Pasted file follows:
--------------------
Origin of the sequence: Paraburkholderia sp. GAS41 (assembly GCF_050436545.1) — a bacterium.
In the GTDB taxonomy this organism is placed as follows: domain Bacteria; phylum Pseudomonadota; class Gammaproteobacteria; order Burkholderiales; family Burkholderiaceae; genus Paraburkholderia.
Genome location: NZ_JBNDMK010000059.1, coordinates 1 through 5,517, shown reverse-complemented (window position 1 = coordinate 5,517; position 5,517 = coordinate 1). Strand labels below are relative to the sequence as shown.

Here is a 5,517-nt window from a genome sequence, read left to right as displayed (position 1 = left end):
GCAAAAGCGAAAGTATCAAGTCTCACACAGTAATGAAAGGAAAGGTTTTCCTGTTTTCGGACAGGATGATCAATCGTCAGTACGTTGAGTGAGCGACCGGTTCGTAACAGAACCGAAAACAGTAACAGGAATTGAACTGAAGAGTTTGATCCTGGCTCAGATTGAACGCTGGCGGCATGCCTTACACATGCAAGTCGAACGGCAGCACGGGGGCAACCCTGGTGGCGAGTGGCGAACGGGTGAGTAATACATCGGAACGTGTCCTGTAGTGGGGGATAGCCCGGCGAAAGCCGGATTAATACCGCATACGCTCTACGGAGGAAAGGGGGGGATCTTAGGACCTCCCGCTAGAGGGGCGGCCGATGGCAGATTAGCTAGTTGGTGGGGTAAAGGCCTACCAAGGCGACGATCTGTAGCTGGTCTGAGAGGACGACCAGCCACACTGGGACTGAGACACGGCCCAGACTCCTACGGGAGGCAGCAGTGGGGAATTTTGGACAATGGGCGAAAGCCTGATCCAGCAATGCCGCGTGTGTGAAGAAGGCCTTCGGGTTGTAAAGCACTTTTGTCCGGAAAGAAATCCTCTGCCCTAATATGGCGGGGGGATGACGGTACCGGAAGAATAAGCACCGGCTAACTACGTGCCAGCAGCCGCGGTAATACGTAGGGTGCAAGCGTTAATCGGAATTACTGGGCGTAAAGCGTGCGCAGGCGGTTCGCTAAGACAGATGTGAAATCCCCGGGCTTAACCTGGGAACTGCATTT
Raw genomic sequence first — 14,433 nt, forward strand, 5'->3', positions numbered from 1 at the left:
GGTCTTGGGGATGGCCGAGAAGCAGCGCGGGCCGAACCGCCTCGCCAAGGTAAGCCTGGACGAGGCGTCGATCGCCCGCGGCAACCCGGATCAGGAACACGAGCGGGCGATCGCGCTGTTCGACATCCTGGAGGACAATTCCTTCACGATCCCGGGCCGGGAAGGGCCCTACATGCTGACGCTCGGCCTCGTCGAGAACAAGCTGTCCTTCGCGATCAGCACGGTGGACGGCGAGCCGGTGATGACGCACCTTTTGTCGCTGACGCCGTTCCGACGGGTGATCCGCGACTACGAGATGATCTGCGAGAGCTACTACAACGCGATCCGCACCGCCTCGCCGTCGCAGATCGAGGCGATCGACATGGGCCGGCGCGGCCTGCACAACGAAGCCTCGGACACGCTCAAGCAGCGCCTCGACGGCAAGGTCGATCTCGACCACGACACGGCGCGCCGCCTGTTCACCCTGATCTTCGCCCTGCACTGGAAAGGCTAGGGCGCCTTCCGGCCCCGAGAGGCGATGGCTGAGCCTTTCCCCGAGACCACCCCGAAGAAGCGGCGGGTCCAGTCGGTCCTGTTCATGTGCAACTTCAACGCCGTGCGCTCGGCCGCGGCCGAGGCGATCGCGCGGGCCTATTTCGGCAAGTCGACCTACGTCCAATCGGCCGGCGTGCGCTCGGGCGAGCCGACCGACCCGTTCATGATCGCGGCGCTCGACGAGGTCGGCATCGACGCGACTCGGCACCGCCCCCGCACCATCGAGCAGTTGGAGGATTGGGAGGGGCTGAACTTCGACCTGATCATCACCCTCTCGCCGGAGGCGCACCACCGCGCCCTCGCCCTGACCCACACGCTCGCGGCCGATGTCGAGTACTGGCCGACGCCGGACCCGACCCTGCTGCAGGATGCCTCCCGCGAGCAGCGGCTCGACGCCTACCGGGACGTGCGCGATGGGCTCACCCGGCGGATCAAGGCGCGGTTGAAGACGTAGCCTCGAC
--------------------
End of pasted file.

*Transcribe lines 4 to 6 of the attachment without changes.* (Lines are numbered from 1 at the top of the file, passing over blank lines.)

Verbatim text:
Here is a 5,517-nt window from a genome sequence, read left to right as displayed (position 1 = left end):
GCAAAAGCGAAAGTATCAAGTCTCACACAGTAATGAAAGGAAAGGTTTTCCTGTTTTCGGACAGGATGATCAATCGTCAGTACGTTGAGTGAGCGACCGGTTCGTAACAGAACCGAAAACAGTAACAGGAATTGAACTGAAGAGTTTGATCCTGGCTCAGATTGAACGCTGGCGGCATGCCTTACACATGCAAGTCGAACGGCAGCACGGGGGCAACCCTGGTGGCGAGTGGCGAACGGGTGAGTAATACATCGGAACGTGTCCTGTAGTGGGGGATAGCCCGGCGAAAGCCGGATTAATACCGCATACGCTCTACGGAGGAAAGGGGGGGATCTTAGGACCTCCCGCTAGAGGGGCGGCCGATGGCAGATTAGCTAGTTGGTGGGGTAAAGGCCTACCAAGGCGACGATCTGTAGCTGGTCTGAGAGGACGACCAGCCACACTGGGACTGAGACACGGCCCAGACTCCTACGGGAGGCAGCAGTGGGGAATTTTGGACAATGGGCGAAAGCCTGATCCAGCAATGCCGCGTGTGTGAAGAAGGCCTTCGGGTTGTAAAGCACTTTTGTCCGGAAAGAAATCCTCTGCCCTAATATGGCGGGGGGATGACGGTACCGGAAGAATAAGCACCGGCTAACTACGTGCCAGCAGCCGCGGTAATACGTAGGGTGCAAGCGTTAATCGGAATTACTGGGCGTAAAGCGTGCGCAGGCGGTTCGCTAAGACAGATGTGAAATCCCCGGGCTTAACCTGGGAACTGCATTT
Raw genomic sequence first — 14,433 nt, forward strand, 5'->3', positions numbered from 1 at the left: